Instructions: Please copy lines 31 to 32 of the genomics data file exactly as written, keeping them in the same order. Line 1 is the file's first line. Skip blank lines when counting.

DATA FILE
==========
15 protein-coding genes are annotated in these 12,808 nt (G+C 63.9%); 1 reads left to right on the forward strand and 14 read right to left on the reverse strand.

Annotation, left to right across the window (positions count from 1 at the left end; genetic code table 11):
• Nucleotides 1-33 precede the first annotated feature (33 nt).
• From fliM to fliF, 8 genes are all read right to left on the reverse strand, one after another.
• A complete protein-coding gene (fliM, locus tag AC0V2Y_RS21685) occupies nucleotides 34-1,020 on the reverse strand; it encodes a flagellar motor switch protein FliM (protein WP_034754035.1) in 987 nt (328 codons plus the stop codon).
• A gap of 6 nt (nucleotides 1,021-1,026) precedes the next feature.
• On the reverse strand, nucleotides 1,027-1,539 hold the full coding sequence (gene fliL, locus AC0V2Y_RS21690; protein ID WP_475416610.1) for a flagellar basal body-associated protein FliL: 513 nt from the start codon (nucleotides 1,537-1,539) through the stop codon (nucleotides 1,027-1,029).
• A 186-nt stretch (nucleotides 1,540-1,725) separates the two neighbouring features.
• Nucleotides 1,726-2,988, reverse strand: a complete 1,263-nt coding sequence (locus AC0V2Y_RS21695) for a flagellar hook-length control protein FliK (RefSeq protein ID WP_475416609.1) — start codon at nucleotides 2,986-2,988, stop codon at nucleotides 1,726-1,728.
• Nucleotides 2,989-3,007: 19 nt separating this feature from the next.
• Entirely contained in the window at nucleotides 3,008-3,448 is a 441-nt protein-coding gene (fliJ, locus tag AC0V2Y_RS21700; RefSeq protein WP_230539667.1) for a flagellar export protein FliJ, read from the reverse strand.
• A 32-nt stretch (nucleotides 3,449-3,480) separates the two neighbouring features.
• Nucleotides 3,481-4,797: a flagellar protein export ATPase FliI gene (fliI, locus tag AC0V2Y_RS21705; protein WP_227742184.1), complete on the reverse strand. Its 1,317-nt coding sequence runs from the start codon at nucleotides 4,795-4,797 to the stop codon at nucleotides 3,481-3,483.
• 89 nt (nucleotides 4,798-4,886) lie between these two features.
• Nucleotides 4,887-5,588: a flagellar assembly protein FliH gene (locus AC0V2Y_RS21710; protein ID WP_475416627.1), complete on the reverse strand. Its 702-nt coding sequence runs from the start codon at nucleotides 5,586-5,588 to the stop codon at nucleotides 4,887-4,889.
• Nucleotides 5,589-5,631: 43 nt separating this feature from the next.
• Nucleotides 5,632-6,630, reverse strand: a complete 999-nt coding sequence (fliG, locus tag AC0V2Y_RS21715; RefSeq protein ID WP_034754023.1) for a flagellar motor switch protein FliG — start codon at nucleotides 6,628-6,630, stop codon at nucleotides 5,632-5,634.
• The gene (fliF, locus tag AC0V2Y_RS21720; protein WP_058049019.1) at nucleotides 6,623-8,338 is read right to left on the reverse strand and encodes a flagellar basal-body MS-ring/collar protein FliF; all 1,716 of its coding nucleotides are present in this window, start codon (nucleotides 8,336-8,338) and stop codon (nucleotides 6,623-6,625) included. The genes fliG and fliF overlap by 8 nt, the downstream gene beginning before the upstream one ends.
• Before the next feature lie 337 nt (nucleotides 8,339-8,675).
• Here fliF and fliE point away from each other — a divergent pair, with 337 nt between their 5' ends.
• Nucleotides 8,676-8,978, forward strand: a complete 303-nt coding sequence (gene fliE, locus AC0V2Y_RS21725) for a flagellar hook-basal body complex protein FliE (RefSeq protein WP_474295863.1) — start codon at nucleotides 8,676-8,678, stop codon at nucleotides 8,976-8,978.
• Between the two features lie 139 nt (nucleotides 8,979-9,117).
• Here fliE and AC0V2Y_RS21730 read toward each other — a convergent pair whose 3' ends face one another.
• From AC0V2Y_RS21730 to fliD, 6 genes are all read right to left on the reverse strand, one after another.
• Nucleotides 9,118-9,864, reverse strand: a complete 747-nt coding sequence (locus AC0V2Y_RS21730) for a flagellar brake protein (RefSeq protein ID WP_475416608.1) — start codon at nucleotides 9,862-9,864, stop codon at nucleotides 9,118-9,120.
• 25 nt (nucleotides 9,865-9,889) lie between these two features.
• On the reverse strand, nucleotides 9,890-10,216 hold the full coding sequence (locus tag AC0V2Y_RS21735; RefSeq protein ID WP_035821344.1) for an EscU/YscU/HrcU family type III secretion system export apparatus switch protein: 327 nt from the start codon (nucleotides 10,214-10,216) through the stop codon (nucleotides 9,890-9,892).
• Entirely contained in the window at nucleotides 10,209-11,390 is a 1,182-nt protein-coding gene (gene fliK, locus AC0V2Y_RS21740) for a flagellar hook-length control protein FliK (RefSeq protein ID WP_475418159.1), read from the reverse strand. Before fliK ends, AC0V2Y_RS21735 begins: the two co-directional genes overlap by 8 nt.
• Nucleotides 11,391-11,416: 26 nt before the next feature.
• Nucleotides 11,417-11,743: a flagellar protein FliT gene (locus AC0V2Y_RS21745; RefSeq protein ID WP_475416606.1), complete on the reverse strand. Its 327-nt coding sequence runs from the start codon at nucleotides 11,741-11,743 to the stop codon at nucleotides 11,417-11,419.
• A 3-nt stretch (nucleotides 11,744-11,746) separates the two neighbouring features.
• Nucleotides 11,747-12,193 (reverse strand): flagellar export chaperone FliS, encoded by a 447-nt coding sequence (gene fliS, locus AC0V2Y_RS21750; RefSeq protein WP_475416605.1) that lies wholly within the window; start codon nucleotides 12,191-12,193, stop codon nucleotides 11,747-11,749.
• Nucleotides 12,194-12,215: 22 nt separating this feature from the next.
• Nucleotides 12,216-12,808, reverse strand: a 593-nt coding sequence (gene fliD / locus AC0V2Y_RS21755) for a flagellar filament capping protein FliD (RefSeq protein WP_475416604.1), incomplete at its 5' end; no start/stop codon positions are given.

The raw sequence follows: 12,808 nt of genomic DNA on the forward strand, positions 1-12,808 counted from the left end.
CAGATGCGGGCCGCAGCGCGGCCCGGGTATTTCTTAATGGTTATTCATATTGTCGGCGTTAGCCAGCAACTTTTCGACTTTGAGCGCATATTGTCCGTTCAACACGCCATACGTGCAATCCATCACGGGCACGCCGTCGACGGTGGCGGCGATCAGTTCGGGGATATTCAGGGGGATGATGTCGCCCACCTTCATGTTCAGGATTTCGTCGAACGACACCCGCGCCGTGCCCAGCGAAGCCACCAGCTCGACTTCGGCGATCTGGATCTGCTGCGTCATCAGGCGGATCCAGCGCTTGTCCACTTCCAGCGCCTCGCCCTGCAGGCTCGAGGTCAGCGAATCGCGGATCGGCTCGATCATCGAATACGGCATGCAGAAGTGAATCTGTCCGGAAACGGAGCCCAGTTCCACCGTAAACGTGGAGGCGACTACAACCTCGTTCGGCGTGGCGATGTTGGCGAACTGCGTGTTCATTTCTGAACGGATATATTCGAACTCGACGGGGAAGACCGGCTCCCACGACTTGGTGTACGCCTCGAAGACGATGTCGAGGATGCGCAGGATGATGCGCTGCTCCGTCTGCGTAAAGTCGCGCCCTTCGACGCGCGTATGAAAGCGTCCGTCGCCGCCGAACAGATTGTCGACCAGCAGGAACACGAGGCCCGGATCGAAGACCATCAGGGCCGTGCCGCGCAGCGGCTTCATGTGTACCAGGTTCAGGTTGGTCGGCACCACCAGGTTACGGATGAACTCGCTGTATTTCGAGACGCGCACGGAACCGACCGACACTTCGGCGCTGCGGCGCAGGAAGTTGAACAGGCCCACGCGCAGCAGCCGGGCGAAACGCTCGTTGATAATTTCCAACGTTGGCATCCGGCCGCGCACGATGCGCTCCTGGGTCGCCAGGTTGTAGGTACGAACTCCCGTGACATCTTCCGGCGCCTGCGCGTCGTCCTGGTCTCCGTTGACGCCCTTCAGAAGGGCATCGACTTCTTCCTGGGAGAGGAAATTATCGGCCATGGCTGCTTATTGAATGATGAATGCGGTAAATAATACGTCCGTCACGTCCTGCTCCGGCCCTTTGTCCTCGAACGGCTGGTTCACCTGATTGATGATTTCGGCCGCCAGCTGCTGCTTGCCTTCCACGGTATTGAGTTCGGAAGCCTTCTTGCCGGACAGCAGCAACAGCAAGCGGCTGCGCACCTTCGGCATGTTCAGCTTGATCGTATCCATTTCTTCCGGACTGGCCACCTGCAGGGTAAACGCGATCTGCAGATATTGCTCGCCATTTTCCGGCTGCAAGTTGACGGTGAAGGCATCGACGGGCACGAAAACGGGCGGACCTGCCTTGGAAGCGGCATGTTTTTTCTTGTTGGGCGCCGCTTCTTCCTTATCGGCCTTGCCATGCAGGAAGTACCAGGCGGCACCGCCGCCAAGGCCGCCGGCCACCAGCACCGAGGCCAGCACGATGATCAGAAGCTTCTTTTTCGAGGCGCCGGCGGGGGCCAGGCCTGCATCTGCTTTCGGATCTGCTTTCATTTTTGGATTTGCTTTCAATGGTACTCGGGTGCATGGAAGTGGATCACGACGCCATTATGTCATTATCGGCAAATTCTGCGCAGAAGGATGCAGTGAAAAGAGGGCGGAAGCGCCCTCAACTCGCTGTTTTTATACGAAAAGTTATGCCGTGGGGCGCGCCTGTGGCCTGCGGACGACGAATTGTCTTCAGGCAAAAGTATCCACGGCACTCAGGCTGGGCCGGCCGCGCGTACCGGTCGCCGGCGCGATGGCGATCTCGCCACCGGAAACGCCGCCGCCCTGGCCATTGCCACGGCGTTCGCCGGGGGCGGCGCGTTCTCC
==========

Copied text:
• A 3-nt stretch (nucleotides 11,744-11,746) separates the two neighbouring features.
• Nucleotides 11,747-12,193 (reverse strand): flagellar export chaperone FliS, encoded by a 447-nt coding sequence (gene fliS, locus AC0V2Y_RS21750; RefSeq protein WP_475416605.1) that lies wholly within the window; start codon nucleotides 12,191-12,193, stop codon nucleotides 11,747-11,749.